European environmentalists seek 'third way'

May 8, 1991

By Sally Low

PRAGUE - "If you go into the countryside in the West, perhaps you can drink water from the streams, but in our country it is all poisoned." Like so many Czechs and Slovaks, my friend Jana despairs over the environment in her country and insists that in the West things are much better.

Her concern is real. In the name of economic planning and industrial development, the water, soil and air in many parts of this region were ravaged. Energy guzzling and outmoded technology were introduced while basic hygiene services such as sewage treatment plants were often a low priority.

Social movements that in the West have won some restrictions on ecological vandalism were generally prohibited under the old regimes.

That there are, however, no existing models to follow - for the environment there has to be a "third way" - was a positive if not formally acknowledged conclusion of the Central European Environmental Seminar attended by more than 300 people in the Slovak capital, Bratislava, April 14-20. The conference was a venue for networking among many of the region's new environmental groups.

Funded mainly by the German Marshal Foundation, the conference was run by young North Americans, many of them students from private US universities, in conjunction with the Prague-based Green Telephone Group, Public Against Violence (the Slovak counterpart to Czechoslovakia's ruling Civic Forum) and the Budapest-based Regional Environment Centre.

Resources for independent social activism are generally lacking here, so the Regional Environment Centre in Budapest, initiated by George Bush during his 1989 visit to Hungary, is well placed to become the clearing house for the Central European environment movement.

Funded by various Western countries, the centre is controlled by a board of trustees from governments, businesses and academia. Its charter is to be an independent, non-government, non-advocacy centre covering the whole of central and eastern Europe, to fund projects, disseminate information and organise conferences.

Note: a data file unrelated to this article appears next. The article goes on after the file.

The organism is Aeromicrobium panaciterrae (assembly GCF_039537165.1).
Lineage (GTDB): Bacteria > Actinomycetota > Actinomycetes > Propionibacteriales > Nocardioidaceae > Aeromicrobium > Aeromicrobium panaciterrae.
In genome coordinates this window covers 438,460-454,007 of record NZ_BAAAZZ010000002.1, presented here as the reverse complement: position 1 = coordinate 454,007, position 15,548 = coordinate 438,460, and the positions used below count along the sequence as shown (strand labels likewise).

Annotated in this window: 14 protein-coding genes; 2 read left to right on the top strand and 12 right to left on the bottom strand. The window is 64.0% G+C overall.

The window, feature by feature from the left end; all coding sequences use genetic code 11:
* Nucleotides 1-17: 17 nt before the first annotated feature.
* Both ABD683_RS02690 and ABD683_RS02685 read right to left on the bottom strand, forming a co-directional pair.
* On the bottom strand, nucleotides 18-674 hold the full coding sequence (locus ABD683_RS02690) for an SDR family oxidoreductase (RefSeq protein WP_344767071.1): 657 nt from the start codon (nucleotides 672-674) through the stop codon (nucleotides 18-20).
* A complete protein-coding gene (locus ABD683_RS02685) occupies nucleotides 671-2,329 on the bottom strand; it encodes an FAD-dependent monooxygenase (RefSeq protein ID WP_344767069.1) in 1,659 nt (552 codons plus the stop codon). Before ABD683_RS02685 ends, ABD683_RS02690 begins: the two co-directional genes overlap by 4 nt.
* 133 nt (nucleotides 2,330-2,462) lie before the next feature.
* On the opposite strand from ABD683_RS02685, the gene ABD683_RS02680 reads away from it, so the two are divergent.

Under the rubric of education for the environment, discussion at the conference ranged from how to teach infants to love and respect their surroundings to organic farming, deep ecology, ecologically sustainable economics, the role of the media, philosophy, networking and direct action. As well, there were panel presentations, two of which highlighted some contradictory aspects of the Western input into the seminar.

"Education Through Media" panelists such as Californian writer and activist Dennis Hayes and Andre Carothers, editor of the US Greenpeace magazine, stressed the need for alternative sources of stream Western media and pointed out that governments and legislation in a free market economy cannot be relied upon to protect the environment.

Next came the panel on "Cooperation Between Environmental Players: Industry, Government, NGOs and Academia", at which representatives of Denver University business management school, household consumer goods company Proctor and Gamble, the US government's Environmental Protection Agency, Westinghouse Scientific Ecology Group and the International Joint Commission for the US and Canada spoke.

They were received more openly than they would have been by environmental activists in Australia or the US, but there was nevertheless a deal of scepticism expressed. One young Czechoslovak woman chided Kathleen Shingledecker of Westinghouse - who, in a "mirrors and beads" gesture, had handed out non-recyclable plastic knick-knacks bearing her company's logo.

None of the representatives of industry gave specific details of their plans for the region or of how they will help to solve its environmental problems. They tended to concentrate on self-glorification or to emulate IBM, which has plastered local cities with a billboard that depicts a bunch of blue roses and the words "good luck Czechoslovakia".

Perhaps to avoid the distrust with which they are regarded by many people in their own countries, Western governments and companies seem determined to win themselves some ecological credibility in this region.

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